Long leg of the angle is vertical, short leg supports the brick.  Chip out enough mortar at each end of opeining for the lintel to slide in.  Temporarily support the lintel at the required height, and gradually tap lintel into place while tapping the temporary wood lintel out.  Bricks must be supported at all times during this operation.  Once fully in place,  tuck point mortar to support the lintel at the ends, and at any opeings between the lintle and the bricks it is holding up.  Allow that to set before removing temporary lintel supports.

From your pictures, it looks like you have framing on boths sides of the bricks.  Some of that may need to be temporarily removed to install the lintel. 

lintel (post #214957, reply #9 of 11)

It might be noted, that the total area above the opening is not necessarily required in determining the load to be carried by the lintel..  Normally, only the amount of the masony (#/cf) included within a the area of an 60* triangle above the opening need to be considered.  If there are any other loads other than the  masony work envolved, then this may not be valid.

Note. If you have any doubt, always contact an engineer.  Free advice is worth what you paid for it.

Can lentil be supported by 2-2x4's? (post #214957, reply #10 of 11)

The wall is a non load bearing wall. Do you think 2 2x4's sistered together on each end of a 60" opening under a metal lentil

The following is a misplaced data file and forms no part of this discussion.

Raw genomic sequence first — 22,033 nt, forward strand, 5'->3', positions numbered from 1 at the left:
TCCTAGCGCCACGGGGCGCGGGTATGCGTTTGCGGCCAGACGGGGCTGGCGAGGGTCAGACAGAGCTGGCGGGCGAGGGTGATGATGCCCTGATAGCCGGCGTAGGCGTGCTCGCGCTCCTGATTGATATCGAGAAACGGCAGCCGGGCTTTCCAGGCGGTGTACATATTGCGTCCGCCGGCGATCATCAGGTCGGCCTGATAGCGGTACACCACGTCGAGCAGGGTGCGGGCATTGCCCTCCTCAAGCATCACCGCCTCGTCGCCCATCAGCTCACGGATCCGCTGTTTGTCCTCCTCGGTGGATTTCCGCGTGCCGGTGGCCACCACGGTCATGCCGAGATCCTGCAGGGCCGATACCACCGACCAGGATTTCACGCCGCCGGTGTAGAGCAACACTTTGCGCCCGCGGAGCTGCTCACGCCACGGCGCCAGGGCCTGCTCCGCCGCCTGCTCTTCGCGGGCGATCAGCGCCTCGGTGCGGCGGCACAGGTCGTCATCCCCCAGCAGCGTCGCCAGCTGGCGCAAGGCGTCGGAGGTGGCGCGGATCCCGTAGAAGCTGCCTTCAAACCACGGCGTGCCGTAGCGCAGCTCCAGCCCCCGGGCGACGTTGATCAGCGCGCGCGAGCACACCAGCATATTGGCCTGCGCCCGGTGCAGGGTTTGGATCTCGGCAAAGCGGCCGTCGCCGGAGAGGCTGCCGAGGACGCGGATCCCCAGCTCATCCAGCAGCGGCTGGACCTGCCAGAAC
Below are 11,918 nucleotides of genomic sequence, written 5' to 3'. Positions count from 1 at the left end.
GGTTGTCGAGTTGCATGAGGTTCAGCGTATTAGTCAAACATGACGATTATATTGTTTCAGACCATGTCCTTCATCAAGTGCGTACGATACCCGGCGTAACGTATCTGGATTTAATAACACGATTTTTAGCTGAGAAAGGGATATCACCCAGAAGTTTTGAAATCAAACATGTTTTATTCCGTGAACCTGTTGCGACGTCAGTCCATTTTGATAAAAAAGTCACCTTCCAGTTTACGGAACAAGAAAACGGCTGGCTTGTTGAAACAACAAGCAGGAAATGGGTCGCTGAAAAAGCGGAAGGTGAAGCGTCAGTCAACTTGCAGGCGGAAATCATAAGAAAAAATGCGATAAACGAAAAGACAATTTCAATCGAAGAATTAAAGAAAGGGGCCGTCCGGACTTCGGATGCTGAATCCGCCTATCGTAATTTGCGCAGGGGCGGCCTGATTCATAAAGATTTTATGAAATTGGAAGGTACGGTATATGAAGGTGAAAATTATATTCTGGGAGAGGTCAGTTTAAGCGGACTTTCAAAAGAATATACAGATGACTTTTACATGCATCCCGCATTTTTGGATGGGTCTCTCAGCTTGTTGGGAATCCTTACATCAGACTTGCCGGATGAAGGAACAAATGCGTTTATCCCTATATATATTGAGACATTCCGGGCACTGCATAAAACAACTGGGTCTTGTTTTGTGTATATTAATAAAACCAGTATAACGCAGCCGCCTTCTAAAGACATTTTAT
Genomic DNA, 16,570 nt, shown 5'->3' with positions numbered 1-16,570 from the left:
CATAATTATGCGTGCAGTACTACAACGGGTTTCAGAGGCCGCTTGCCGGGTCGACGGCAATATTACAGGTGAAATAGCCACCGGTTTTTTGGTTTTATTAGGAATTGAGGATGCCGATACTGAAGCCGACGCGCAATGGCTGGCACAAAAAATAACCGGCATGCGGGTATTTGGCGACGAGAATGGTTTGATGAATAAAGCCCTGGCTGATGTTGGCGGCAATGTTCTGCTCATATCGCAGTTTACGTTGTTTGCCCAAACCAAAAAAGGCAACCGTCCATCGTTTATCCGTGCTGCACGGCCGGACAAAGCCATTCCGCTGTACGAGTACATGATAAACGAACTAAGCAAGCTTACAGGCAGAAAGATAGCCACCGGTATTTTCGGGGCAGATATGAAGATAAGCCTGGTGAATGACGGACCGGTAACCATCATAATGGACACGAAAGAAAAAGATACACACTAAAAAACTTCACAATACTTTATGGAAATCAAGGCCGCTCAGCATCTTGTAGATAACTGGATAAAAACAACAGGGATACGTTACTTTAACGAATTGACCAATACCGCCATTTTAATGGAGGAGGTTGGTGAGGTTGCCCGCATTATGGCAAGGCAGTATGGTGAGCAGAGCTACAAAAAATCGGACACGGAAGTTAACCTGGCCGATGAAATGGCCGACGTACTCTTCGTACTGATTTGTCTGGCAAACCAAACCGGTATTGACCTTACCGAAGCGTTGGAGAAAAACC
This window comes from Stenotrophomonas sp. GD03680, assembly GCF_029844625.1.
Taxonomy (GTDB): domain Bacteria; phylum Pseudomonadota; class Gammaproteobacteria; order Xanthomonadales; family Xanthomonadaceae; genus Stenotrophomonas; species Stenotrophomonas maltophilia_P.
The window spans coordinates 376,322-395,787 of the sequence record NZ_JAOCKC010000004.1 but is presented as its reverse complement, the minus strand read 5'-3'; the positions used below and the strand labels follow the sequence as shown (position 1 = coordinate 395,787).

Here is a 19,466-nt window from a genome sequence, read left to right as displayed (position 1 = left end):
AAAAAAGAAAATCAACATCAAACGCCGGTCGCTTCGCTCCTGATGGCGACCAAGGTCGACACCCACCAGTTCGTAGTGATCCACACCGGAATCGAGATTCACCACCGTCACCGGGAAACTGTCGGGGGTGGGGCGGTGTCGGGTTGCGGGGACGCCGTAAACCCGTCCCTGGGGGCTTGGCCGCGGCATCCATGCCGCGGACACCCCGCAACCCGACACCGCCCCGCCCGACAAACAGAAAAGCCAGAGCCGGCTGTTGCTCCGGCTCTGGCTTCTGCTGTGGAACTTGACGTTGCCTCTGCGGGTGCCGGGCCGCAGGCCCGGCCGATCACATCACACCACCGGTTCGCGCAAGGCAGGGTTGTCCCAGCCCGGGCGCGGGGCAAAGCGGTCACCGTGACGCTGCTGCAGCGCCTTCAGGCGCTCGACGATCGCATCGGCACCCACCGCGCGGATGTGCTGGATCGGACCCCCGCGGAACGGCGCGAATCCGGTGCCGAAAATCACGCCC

would be enough to secure the brick siding? Have installed 2 headers on both sides of the entrance and realize that Has nothing to do with holding up brick, but merely as a side note. 

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lintel (post #214957, reply #11 of 11)

I have not done the calulations, but even if the calculations concluded that the 2 2x4's could support the load load, I  personaly  don't like to support masonry on wood / lumber beam / lintels. I would use a metal angle lintel. That's just me.

From your pictures, it looks like  you could maybe put in place temporary additional intermediate vertical supports under one of the 2x4's, remove the other 2x4 and install say a 2x3 angle, then repeat the process on the other 2x4.  You would still need to determine the required  thickness of the the angles.  You might check in on the Engineers Tool Box web site or find a span schedule somewhere.

This is just a suggestion or a possibility and should not be considered a final solution. Sorry, but this is the best I can do.